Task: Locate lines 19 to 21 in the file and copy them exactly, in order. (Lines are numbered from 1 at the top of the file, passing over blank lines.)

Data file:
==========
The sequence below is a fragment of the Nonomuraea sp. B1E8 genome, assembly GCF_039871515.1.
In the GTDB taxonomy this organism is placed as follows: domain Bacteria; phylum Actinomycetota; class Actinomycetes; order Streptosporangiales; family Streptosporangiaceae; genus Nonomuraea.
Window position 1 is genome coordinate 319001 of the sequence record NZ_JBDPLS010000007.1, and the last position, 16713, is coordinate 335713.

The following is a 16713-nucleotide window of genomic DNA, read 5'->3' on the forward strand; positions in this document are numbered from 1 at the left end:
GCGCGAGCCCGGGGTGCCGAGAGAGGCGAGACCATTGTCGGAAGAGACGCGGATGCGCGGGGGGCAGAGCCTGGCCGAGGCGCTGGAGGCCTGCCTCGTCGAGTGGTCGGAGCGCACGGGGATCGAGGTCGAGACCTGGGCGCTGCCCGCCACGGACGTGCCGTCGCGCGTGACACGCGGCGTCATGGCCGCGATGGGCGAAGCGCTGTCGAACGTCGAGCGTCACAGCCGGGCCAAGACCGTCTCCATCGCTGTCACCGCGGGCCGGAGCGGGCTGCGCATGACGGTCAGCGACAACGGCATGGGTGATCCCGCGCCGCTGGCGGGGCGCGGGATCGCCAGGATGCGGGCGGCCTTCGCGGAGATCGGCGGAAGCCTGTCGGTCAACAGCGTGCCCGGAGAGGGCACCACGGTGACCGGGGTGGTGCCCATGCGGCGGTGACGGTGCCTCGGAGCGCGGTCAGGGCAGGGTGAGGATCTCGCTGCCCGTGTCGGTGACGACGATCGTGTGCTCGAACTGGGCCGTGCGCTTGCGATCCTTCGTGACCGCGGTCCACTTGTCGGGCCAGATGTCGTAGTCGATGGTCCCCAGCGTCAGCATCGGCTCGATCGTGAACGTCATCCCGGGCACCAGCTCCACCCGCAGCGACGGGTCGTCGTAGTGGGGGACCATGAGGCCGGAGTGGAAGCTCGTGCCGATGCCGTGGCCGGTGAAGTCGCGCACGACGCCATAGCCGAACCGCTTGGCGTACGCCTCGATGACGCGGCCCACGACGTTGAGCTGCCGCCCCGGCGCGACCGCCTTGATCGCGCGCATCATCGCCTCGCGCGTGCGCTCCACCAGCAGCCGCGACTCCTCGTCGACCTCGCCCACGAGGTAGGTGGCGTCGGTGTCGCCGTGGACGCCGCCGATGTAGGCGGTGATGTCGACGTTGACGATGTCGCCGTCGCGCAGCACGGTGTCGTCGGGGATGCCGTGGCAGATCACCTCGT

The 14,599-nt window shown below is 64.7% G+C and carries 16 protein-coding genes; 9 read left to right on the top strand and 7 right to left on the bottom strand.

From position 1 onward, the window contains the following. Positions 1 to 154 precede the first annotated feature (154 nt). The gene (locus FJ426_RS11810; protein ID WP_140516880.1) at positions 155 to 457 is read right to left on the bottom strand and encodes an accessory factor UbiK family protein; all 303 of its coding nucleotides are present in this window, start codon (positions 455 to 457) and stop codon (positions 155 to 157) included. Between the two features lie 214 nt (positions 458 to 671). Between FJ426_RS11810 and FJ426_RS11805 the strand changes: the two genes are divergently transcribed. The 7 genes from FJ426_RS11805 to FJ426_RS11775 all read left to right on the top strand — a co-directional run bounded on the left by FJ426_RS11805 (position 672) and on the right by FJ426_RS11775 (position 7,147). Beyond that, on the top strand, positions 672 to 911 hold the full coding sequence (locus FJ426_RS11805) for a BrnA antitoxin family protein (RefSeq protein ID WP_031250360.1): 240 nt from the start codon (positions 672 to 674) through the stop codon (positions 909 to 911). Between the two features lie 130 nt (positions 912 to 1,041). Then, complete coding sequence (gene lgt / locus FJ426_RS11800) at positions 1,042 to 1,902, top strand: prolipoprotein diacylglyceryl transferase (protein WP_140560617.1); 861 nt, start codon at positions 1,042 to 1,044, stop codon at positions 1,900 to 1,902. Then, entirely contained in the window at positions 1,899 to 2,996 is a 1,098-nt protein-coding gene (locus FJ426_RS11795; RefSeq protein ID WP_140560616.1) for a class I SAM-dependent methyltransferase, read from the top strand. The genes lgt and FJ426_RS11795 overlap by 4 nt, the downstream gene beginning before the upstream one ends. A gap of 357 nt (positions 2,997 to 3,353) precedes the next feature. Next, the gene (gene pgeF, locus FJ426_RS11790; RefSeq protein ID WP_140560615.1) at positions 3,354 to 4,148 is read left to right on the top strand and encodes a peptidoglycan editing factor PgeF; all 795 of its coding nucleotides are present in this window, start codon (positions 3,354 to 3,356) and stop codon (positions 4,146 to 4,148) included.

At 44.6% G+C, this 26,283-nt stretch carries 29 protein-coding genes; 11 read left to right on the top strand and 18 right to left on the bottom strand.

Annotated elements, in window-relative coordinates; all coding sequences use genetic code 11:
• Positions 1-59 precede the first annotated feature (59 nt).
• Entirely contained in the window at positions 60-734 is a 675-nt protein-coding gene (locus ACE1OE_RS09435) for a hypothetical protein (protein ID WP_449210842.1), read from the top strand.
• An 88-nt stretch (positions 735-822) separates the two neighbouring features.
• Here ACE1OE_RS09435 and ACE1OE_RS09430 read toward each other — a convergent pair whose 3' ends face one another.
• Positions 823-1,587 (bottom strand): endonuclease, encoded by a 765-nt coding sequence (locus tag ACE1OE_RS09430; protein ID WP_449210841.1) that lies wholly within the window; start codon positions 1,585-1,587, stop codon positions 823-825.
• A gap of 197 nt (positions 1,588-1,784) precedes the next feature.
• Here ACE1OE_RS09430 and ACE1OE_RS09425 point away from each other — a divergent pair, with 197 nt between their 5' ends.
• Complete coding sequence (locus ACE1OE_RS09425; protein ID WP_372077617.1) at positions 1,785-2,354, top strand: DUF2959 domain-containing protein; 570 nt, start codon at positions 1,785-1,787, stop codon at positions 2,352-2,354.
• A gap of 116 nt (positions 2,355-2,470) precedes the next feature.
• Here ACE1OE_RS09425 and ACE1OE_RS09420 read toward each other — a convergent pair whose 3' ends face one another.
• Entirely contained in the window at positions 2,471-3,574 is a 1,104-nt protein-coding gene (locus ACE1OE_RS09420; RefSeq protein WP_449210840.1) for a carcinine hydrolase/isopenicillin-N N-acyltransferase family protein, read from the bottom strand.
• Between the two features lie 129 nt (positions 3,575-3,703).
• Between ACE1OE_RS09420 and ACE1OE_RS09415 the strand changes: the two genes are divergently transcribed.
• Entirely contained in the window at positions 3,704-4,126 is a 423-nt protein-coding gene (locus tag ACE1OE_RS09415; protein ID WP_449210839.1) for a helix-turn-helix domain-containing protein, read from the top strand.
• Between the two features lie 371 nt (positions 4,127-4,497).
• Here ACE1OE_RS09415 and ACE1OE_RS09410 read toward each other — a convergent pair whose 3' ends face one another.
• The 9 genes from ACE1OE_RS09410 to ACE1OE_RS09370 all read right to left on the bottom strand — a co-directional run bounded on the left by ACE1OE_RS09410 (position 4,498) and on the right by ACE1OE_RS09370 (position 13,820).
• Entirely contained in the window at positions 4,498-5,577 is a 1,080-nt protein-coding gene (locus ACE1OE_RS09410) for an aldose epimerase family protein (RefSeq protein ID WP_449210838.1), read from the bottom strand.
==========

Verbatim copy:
• Here ACE1OE_RS09425 and ACE1OE_RS09420 read toward each other — a convergent pair whose 3' ends face one another.
• Entirely contained in the window at positions 2,471-3,574 is a 1,104-nt protein-coding gene (locus ACE1OE_RS09420; RefSeq protein WP_449210840.1) for a carcinine hydrolase/isopenicillin-N N-acyltransferase family protein, read from the bottom strand.
• Between the two features lie 129 nt (positions 3,575-3,703).